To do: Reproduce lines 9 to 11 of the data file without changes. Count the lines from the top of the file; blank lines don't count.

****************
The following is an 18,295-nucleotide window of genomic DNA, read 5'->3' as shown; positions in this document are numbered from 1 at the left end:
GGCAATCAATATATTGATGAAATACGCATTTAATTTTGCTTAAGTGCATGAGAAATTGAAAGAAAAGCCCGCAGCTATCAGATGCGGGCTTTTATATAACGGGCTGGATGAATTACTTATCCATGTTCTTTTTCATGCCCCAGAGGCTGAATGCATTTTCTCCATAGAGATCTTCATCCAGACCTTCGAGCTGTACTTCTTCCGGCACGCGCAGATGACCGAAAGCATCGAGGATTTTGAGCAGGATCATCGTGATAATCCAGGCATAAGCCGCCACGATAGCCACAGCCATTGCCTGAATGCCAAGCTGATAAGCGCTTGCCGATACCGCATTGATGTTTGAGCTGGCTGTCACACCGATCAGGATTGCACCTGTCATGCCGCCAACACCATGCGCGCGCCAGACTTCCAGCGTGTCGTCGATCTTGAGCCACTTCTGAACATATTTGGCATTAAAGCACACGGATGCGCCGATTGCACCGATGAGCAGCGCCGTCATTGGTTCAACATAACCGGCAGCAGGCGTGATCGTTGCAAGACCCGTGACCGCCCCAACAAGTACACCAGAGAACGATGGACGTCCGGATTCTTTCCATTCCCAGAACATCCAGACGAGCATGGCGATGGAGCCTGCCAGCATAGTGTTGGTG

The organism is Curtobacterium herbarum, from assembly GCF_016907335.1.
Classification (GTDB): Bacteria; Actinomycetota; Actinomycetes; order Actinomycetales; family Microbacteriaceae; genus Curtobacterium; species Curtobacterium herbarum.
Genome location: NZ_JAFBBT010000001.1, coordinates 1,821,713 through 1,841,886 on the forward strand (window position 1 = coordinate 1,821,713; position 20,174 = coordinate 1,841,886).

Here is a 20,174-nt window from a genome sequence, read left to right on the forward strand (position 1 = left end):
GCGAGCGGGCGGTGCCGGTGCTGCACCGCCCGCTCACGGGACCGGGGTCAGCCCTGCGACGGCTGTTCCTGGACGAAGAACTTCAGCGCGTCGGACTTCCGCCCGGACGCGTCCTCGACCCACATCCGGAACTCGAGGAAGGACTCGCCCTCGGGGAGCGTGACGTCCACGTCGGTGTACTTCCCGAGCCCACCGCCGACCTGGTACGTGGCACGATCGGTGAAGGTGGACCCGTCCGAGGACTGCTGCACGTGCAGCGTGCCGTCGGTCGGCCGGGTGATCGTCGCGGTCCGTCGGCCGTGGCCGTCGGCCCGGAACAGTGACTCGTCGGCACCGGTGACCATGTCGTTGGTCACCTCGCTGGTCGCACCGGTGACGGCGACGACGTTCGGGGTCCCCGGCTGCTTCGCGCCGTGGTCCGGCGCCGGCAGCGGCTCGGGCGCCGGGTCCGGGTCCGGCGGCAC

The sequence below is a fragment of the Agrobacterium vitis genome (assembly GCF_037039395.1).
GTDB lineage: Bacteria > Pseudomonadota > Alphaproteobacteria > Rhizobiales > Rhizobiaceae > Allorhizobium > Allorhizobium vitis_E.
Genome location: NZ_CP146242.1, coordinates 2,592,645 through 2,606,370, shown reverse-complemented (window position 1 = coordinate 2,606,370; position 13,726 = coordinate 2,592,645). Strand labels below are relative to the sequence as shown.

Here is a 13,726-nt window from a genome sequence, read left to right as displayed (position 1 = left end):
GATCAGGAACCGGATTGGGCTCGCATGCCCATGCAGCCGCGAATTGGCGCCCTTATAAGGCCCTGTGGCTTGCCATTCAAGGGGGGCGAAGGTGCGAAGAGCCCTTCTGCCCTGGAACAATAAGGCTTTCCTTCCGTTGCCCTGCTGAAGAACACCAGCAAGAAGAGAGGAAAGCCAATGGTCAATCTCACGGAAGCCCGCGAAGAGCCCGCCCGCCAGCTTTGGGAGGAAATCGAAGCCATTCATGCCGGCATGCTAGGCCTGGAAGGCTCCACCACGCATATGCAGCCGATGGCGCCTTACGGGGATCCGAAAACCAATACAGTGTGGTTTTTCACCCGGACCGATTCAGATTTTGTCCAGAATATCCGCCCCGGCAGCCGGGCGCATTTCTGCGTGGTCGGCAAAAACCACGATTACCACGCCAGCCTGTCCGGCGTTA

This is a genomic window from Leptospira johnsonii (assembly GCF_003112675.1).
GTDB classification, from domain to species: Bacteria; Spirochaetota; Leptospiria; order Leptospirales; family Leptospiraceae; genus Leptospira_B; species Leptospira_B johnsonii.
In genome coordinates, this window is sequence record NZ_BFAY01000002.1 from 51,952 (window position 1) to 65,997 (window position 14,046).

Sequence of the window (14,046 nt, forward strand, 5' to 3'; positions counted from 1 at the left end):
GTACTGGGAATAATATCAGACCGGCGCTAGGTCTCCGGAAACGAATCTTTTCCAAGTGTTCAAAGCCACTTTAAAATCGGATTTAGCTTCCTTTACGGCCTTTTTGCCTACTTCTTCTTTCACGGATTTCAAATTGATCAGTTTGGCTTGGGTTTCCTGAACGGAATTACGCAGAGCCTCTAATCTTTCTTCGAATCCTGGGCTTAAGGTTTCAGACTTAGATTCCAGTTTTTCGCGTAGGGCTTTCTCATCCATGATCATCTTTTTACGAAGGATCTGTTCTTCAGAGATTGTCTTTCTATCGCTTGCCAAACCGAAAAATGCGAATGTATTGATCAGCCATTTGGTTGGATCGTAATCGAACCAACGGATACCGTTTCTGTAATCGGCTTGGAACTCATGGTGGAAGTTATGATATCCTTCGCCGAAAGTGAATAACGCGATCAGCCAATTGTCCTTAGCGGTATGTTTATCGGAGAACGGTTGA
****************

GTDB lineage: Bacteria > Pseudomonadota > Alphaproteobacteria > Rhizobiales > Rhizobiaceae > Allorhizobium > Allorhizobium vitis_E.
Genome location: NZ_CP146242.1, coordinates 2,592,645 through 2,606,370, shown reverse-complemented (window position 1 = coordinate 2,606,370; position 13,726 = coordinate 2,592,645). Strand labels below are relative to the sequence as shown.

Here is a 13,726-nt window from a genome sequence, read left to right as displayed (position 1 = left end):